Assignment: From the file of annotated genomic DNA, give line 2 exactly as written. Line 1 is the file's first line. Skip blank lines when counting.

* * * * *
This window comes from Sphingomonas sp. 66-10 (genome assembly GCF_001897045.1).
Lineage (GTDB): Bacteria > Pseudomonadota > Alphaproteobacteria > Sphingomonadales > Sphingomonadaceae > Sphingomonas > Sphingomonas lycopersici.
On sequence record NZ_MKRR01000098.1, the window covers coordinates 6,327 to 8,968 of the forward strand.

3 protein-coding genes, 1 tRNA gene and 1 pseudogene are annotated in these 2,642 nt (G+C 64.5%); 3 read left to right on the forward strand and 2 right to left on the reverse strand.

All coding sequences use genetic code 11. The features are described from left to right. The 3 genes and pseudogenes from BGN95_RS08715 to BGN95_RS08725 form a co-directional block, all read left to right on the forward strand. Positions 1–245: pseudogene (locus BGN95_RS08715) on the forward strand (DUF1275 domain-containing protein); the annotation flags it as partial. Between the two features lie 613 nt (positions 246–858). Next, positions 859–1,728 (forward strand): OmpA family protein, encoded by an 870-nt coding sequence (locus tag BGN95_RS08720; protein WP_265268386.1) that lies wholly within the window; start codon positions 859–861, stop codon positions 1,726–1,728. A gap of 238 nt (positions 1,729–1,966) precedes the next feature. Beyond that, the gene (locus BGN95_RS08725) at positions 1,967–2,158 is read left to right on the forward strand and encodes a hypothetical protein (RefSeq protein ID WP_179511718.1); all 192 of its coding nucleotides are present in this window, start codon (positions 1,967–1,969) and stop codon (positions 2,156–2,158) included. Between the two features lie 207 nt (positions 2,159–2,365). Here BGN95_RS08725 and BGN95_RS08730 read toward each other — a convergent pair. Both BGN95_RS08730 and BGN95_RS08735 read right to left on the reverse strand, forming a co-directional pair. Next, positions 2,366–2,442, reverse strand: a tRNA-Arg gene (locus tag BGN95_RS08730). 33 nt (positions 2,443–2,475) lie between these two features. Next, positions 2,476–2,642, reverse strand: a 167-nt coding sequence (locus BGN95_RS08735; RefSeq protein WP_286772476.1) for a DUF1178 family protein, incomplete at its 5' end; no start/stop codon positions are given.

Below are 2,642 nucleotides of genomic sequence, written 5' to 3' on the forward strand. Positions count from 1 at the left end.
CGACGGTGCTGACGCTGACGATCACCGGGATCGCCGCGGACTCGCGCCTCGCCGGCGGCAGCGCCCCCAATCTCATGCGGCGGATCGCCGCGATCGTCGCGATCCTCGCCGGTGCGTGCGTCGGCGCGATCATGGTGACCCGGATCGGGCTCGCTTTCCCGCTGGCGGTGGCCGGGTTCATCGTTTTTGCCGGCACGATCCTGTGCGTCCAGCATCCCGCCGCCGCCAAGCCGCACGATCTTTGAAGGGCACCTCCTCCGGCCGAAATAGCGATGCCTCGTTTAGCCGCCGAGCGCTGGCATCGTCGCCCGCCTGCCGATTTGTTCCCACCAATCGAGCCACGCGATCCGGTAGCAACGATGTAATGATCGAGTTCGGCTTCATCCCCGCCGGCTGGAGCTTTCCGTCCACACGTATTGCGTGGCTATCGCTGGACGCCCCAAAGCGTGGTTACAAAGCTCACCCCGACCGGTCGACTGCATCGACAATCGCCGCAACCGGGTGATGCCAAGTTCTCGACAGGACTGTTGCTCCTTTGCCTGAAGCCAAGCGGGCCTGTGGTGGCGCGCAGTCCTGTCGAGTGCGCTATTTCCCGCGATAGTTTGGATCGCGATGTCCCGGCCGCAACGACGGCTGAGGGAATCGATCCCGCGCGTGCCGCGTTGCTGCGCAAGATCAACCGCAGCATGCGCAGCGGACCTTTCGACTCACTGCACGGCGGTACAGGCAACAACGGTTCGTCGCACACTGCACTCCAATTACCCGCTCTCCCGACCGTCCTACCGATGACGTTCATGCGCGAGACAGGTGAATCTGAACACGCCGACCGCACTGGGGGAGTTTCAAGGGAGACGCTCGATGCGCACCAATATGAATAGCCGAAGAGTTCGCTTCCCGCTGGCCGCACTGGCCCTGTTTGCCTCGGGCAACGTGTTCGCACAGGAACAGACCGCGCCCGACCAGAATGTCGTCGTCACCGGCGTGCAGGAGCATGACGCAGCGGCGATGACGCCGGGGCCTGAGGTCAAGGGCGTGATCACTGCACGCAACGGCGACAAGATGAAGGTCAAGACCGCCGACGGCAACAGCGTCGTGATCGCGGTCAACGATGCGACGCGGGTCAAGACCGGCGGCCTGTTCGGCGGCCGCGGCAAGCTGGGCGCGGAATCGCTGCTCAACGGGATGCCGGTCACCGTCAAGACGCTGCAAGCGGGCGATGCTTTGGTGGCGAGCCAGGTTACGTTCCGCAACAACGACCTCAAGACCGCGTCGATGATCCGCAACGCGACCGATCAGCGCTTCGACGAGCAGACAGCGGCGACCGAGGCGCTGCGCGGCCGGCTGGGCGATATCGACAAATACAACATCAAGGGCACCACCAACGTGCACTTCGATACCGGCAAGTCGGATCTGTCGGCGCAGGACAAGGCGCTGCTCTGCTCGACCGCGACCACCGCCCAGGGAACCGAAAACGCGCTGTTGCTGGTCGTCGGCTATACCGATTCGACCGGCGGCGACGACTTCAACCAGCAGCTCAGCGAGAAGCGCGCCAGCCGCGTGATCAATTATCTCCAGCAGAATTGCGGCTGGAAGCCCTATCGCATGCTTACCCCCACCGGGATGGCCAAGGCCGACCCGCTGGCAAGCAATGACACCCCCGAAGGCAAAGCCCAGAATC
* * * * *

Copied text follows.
Lineage (GTDB): Bacteria > Pseudomonadota > Alphaproteobacteria > Sphingomonadales > Sphingomonadaceae > Sphingomonas > Sphingomonas lycopersici.